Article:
Consumers are becoming more informed and aware of their environmental footprint. They are re-thinking their shopping decisions and using purchase power as a way to make more conscientious transactions. This means looking for brands that share their values regarding sustainability and overall impact on the environment. Brands have been reactive towards these consumers’ growing needs by incorporating the use of natural materials in their shops and working towards circular production.

Austrian interior design company Organoid spoke with us about how they are bringing nature into the retail space through 100% sustainable materials. Organoid takes natural elements like hay, hop cones and pine-needles and turns them into materials for wallpaper, flooring and furniture within stores. The result is a one-of-a-kind design that creates, not only a unique look, but also adds a noticeable scent. Their products highlight natural elements to create a deeper story and raise shoppers’ awareness of the retailer’s sustainability efforts.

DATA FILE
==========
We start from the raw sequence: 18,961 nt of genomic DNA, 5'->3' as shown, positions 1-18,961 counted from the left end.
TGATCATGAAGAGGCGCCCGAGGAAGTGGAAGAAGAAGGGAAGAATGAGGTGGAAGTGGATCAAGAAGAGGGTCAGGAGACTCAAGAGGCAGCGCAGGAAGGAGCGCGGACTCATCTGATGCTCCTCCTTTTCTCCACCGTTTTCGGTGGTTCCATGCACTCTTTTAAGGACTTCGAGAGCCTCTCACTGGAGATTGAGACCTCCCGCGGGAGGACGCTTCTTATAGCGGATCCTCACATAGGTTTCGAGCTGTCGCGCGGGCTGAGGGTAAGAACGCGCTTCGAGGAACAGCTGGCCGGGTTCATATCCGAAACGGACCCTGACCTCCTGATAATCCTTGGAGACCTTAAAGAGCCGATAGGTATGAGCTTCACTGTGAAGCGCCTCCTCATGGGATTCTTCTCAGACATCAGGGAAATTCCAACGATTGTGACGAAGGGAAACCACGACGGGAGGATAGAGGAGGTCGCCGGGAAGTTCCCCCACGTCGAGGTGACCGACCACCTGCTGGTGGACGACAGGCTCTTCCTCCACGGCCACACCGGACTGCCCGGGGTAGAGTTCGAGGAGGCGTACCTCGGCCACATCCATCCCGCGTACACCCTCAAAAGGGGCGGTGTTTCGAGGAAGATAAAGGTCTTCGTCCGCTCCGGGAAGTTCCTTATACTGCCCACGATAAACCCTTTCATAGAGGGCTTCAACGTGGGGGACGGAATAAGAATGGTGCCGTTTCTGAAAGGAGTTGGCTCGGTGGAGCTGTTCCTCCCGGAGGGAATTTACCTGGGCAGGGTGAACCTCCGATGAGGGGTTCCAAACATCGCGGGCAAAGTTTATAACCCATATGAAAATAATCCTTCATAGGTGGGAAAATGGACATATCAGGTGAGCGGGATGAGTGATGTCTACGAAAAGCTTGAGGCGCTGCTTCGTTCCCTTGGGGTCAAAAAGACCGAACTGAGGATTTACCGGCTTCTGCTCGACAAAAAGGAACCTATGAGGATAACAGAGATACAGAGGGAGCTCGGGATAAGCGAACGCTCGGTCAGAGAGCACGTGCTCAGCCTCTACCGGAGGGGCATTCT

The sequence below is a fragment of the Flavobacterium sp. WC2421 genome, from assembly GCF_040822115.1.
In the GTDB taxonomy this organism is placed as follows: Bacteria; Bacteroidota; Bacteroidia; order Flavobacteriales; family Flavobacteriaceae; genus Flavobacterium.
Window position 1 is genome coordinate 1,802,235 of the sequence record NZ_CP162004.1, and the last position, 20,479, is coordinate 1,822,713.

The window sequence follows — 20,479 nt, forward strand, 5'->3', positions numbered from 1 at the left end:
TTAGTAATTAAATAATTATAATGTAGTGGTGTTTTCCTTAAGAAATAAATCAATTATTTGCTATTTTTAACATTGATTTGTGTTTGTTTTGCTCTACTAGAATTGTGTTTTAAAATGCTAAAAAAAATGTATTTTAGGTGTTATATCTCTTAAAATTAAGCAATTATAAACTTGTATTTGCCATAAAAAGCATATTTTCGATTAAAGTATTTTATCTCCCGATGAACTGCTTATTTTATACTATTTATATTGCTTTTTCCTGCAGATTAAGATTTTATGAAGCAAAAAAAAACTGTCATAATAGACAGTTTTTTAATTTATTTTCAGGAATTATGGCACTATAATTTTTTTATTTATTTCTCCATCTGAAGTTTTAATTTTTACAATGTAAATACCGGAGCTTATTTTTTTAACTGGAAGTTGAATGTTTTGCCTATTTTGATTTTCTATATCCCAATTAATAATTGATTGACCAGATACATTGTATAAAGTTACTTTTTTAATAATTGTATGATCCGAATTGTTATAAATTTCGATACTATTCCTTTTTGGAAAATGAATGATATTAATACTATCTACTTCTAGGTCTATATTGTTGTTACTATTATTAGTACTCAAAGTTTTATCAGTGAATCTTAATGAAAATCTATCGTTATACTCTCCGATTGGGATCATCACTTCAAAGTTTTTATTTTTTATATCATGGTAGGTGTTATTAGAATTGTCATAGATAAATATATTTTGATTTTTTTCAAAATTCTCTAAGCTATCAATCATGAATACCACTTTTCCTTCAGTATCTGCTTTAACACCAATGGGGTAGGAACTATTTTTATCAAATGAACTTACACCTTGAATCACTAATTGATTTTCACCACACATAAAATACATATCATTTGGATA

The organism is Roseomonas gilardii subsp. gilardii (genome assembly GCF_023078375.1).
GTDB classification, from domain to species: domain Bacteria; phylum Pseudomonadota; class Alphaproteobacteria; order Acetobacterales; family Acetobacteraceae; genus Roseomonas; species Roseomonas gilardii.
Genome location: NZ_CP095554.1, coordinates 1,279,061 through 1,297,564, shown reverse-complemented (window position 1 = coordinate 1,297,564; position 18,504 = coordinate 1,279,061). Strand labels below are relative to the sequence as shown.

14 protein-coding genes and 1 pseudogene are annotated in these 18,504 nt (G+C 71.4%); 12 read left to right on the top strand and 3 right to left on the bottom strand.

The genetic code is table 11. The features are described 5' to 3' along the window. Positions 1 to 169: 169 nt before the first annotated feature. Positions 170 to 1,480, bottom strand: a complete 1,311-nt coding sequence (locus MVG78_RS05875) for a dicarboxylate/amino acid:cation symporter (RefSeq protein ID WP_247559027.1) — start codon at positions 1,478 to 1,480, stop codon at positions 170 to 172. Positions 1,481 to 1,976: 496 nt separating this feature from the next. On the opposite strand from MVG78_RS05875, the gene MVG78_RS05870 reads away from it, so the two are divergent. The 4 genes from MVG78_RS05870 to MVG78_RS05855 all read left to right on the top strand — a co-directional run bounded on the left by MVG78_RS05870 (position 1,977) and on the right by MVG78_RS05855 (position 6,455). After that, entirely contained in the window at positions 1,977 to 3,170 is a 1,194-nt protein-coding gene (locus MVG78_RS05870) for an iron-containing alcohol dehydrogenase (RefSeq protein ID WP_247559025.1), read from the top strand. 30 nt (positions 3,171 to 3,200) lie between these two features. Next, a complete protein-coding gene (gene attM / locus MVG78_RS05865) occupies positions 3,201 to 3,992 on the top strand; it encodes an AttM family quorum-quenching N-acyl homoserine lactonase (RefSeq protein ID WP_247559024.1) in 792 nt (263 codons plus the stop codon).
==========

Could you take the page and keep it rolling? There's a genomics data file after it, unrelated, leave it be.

Green design company styleGREEN is using biophilic design to bring nature indoors through framed plant and wall moss pieces. The company uses natural materials that are harvested by hand and made durable with glycerin and food coloring. Adding green wall pieces to a retail environment adds a stronger highlight for stores that have a natural and sustainable approach to their business to help tell their story in a visually impactful way.


A New Light
.

Lighting creates a platform for the retail environment. Excellent lighting has the ability to provide context, tell stories, lift consumer’s mood and change the perceptions of products in store. EuroShop light exhibitors showed off some innovative lighting solutions for stores, including interactive lightboxes, and storefronts made of entirely of illuminated acrylic panels.

ABS, a retail agency, used motion sensor technology in lightboxes to create interactions with an LED animation. Their booth showed three large lightboxes that formed an open stage where users were encouraged to walk up and touch the upholstered lightbox fabric. Motion would trigger the sensor and generate unique visual effects based on the users’ movements. ABS called this multi-sensory textile architecture “phygital”, a combination of both physical and digital elements.